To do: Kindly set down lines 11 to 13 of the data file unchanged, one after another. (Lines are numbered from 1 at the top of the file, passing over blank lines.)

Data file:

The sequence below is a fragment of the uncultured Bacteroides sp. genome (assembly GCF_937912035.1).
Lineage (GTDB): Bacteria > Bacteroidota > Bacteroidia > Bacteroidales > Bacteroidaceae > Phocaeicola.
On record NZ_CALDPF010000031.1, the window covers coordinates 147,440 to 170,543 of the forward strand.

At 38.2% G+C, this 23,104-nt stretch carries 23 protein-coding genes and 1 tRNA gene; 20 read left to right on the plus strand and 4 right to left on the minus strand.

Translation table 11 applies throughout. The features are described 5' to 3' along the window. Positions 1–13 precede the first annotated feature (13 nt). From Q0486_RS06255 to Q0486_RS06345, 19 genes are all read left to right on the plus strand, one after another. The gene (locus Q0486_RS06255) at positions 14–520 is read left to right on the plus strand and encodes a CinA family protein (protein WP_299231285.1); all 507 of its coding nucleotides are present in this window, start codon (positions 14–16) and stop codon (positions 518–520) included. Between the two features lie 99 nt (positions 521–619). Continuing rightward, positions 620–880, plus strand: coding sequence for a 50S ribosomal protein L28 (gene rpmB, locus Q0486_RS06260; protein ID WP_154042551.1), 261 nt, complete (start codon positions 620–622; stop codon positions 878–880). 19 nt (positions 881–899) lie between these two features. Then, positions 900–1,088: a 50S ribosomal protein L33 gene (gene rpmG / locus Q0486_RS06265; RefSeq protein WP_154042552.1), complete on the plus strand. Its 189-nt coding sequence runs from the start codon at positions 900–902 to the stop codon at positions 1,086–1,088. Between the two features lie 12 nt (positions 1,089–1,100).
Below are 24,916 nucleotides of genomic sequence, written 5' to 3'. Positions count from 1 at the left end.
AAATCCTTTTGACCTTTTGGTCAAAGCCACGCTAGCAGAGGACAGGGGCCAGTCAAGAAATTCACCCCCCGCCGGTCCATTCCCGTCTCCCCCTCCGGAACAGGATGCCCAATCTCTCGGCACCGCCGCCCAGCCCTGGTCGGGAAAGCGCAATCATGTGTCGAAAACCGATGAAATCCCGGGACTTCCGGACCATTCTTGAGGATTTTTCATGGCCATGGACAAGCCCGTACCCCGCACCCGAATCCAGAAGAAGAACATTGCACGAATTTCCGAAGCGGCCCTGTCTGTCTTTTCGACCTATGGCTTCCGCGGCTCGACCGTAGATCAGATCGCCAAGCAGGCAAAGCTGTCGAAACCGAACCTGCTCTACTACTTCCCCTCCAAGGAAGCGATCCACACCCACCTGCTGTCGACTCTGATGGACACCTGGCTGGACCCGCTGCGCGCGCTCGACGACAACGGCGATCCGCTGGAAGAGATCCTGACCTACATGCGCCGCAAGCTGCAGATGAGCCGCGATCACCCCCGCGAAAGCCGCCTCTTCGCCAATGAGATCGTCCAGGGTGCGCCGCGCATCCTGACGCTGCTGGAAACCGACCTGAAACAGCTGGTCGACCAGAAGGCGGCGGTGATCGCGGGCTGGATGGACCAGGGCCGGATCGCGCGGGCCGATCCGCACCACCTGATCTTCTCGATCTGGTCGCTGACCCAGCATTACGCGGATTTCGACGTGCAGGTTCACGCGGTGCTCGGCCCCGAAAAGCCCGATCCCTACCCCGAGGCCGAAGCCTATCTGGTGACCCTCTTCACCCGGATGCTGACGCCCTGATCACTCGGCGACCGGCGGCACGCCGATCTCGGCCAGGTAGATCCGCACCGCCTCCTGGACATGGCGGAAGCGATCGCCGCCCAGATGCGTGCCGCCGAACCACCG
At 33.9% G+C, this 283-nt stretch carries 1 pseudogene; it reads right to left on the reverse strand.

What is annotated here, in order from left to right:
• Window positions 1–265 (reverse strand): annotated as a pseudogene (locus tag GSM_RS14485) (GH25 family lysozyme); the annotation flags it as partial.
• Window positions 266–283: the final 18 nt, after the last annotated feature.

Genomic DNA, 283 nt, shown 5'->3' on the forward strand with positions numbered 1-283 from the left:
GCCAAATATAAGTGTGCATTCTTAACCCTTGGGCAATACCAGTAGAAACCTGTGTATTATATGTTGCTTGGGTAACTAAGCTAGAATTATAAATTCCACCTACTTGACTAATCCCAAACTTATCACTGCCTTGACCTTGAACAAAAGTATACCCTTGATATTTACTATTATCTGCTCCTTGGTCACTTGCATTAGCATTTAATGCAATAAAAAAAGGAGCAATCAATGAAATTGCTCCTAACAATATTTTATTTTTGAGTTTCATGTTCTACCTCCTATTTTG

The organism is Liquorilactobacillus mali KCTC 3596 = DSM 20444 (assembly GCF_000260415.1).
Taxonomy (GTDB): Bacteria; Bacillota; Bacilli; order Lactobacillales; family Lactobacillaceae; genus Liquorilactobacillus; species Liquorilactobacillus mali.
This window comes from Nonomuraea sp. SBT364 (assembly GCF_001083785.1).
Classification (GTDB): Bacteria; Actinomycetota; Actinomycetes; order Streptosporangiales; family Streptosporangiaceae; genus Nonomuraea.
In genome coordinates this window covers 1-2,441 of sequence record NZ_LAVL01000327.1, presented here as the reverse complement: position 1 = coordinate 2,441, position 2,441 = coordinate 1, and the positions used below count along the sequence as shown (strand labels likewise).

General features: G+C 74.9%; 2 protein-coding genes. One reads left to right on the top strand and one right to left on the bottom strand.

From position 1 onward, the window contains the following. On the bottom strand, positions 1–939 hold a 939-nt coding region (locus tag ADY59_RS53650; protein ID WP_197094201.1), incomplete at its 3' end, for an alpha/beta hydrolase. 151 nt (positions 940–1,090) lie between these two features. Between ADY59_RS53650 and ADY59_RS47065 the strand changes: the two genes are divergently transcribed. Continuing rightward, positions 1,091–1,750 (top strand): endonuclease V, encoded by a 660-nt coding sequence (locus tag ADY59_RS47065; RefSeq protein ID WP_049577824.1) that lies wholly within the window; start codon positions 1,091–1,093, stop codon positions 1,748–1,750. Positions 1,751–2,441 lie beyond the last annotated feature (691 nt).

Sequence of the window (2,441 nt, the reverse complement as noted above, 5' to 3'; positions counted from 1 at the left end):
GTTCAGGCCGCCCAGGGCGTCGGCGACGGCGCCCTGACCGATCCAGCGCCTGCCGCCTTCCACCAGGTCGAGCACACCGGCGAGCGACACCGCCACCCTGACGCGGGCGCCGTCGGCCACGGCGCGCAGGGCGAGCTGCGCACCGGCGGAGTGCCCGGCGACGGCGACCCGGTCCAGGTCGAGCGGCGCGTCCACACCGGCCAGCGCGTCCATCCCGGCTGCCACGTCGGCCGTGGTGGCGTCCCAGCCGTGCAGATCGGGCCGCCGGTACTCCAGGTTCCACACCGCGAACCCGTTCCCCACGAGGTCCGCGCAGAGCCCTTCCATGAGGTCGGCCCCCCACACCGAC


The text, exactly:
• Window positions 266–283: the final 18 nt, after the last annotated feature.

Genomic DNA, 283 nt, shown 5'->3' on the forward strand with positions numbered 1-283 from the left:
GCCAAATATAAGTGTGCATTCTTAACCCTTGGGCAATACCAGTAGAAACCTGTGTATTATATGTTGCTTGGGTAACTAAGCTAGAATTATAAATTCCACCTACTTGACTAATCCCAAACTTATCACTGCCTTGACCTTGAACAAAAGTATACCCTTGATATTTACTATTATCTGCTCCTTGGTCACTTGCATTAGCATTTAATGCAATAAAAAAAGGAGCAATCAATGAAATTGCTCCTAACAATATTTTATTTTTGAGTTTCATGTTCTACCTCCTATTTTG